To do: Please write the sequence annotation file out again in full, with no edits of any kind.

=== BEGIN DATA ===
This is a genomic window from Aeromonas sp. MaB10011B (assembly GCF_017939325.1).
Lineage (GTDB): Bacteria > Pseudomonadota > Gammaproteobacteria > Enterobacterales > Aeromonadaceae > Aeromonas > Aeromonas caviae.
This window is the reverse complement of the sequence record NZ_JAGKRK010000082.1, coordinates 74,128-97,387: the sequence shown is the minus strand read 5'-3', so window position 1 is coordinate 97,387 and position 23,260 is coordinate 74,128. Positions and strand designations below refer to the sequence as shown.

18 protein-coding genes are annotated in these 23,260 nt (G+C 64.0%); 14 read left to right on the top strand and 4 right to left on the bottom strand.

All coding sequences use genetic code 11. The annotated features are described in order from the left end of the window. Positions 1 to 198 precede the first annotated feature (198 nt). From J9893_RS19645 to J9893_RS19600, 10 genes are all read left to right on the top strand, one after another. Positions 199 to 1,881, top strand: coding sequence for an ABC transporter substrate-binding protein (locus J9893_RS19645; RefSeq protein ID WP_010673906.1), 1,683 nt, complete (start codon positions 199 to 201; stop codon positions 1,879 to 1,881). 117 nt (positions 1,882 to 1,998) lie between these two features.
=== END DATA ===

This is a genomic window from Aeromonas sp. MaB10011B (assembly GCF_017939325.1).
Lineage (GTDB): Bacteria > Pseudomonadota > Gammaproteobacteria > Enterobacterales > Aeromonadaceae > Aeromonas > Aeromonas caviae.
This window is the reverse complement of the sequence record NZ_JAGKRK010000082.1, coordinates 74,128-97,387: the sequence shown is the minus strand read 5'-3', so window position 1 is coordinate 97,387 and position 23,260 is coordinate 74,128. Positions and strand designations below refer to the sequence as shown.

18 protein-coding genes are annotated in these 23,260 nt (G+C 64.0%); 14 read left to right on the top strand and 4 right to left on the bottom strand.

All coding sequences use genetic code 11. The annotated features are described in order from the left end of the window. Positions 1 to 198 precede the first annotated feature (198 nt). From J9893_RS19645 to J9893_RS19600, 10 genes are all read left to right on the top strand, one after another. Positions 199 to 1,881, top strand: coding sequence for an ABC transporter substrate-binding protein (locus J9893_RS19645; RefSeq protein ID WP_010673906.1), 1,683 nt, complete (start codon positions 199 to 201; stop codon positions 1,879 to 1,881). 117 nt (positions 1,882 to 1,998) lie between these two features.